Early bird tickets for Baltimore’s BEST party on sale now!

In the rough

The Baltimore Sun

Samuel Taylor Coleridge could have told teenage golfer Tadd Fujikawa that he might be in for some tough times. After the Hawaiian golfing prodigy became the youngest player in 50 years to make a PGA cut last year at the Sony Open in Hawaii (he was barely 16 at the time) and subsequently announced he was turning pro, Fujikawa hasn't been doing so hot.

In fact, one of his few noteworthy golfing accomplishments since he made a splash in the Sony last year came a few months later when he scored an albatross at a tournament in September in Switzerland. Actually, that's golf-ese for an extremely rare three-strokes-under-par hole or a double-eagle, and Fujikawa got his with his second shot on a 628-yard par-5.

Hmm, do they still teach The Rime of the Ancient Mariner in schools?

On Thursday, returning to the scene of the high school junior's greatest triumph so far, the Sony Open at Honolulu's Waialae Country Club, the 5-foot-1 Fujikawa shot a 4-over-par 74 in the first round.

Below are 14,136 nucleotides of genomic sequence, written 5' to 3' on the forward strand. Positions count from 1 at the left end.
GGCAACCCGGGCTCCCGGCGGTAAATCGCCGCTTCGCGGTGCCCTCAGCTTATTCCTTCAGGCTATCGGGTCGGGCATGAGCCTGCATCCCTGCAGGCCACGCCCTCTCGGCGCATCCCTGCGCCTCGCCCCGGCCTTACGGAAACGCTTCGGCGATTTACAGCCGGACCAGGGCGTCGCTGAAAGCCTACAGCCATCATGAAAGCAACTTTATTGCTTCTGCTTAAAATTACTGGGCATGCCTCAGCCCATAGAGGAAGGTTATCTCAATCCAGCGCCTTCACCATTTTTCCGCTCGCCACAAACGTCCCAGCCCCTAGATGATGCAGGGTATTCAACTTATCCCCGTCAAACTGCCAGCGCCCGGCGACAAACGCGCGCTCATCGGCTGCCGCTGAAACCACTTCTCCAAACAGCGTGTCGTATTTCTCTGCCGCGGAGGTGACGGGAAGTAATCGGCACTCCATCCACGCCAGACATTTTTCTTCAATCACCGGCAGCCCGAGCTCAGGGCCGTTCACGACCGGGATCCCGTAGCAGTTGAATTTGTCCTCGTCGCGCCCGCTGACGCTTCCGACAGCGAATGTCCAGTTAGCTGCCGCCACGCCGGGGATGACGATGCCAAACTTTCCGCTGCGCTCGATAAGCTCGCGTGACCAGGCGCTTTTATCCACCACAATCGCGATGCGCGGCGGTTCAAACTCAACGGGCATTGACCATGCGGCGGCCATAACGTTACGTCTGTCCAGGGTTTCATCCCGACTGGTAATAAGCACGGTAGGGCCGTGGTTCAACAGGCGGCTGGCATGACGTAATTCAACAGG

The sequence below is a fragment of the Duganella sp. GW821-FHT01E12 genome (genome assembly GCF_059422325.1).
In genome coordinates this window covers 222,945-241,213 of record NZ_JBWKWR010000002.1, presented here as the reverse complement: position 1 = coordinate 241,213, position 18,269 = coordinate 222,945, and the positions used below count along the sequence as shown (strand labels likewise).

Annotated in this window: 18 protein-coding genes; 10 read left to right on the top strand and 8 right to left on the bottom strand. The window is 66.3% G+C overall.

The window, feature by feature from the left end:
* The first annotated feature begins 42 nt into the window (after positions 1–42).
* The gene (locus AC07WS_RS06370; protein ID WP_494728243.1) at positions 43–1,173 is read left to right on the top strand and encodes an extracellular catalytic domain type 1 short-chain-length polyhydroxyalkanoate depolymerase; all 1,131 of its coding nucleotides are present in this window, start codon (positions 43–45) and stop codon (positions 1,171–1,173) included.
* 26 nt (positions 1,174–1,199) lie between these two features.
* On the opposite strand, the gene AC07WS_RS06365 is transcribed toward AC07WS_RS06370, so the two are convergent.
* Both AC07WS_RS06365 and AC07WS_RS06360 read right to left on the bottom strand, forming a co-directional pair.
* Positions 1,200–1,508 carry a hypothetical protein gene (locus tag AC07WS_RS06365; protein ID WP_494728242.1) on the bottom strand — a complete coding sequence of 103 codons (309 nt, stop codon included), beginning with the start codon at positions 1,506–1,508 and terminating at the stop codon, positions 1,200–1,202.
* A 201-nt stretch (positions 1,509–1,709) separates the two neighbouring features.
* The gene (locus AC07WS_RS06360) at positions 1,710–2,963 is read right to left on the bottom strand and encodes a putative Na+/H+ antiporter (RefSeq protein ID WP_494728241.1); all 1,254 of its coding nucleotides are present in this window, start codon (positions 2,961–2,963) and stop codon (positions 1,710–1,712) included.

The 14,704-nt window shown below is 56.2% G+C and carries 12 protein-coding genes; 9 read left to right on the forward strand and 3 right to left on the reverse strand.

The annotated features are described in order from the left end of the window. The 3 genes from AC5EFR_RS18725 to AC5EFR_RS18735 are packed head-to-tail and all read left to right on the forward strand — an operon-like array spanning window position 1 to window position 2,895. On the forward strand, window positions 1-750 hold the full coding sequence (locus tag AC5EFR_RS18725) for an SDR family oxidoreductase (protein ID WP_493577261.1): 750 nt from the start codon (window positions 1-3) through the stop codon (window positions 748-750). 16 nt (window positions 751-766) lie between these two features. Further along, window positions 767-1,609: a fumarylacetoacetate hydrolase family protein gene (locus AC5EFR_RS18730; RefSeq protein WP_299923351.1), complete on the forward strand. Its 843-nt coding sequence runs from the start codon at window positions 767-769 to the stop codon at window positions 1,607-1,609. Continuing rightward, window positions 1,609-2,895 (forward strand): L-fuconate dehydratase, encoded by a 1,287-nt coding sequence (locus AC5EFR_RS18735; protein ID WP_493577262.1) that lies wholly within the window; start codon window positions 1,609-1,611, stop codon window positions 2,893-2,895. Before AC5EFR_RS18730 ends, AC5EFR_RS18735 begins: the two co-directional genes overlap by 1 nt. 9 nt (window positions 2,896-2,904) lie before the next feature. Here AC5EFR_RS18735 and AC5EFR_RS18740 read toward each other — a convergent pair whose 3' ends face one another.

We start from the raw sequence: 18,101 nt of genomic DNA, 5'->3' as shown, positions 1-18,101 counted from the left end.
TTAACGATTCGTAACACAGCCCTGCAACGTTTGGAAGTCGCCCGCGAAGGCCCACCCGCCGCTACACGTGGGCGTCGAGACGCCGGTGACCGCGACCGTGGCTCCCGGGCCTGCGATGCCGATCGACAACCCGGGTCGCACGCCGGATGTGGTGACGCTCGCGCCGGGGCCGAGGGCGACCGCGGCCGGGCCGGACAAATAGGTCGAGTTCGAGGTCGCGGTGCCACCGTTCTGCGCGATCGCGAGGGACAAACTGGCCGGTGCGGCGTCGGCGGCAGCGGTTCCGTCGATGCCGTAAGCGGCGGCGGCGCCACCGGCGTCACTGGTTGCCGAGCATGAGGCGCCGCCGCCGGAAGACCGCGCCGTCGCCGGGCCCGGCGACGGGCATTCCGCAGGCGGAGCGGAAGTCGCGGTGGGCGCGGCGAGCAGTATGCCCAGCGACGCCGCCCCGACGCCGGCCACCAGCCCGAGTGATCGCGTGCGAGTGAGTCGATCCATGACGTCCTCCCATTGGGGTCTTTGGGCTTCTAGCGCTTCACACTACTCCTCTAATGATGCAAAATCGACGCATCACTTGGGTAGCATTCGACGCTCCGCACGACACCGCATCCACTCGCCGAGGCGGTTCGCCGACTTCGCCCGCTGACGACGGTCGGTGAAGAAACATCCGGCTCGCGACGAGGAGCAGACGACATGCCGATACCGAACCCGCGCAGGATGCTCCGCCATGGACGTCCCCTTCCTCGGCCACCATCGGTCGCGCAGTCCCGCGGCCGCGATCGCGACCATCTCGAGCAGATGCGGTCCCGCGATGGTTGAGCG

At the time, that put him 10 strokes behind the leader and left him in desperate straits to make the cut yesterday. In the opening round, Fujikawa double-bogeyed the second hole, a 426-yard par-4, and then piled up three more bogeys on the front nine. He steadied himself on the back nine with a 1-under.

Last year as an amateur, Fujikawa finished 20th at this event (coincidentally, another teenage golf protege, Michelle Wie, played in the same tournament and missed the cut). Shortly after that, Fujikawa declared he was going pro.

Since then, he has played in several tournaments, mostly failing to make it to the third round, although he continued to show he has a flair for the dramatic with a hole-in-one in Boise.

There's a temptation to draw comparisons between Fujikawa and Wie as teenagers trying to do too much, too fast. However, in the young man's case, we don't see the same marketing gold rush. And he certainly hasn't became embroiled in the kind of controversies that have dogged Wie, such as when she withdrew from a tournament last year with a wrist injury while on the verge of being disqualified from LPGA-co-sponsored events for the year for shooting an 88.

Meanwhile, Fujikawa has his own, ahem, albatross to deal with - but if he makes it big, he knows what logo he can put on his golf shirts.

Copyright © 2019, The Baltimore Sun, a Baltimore Sun Media Group publication | Place an Ad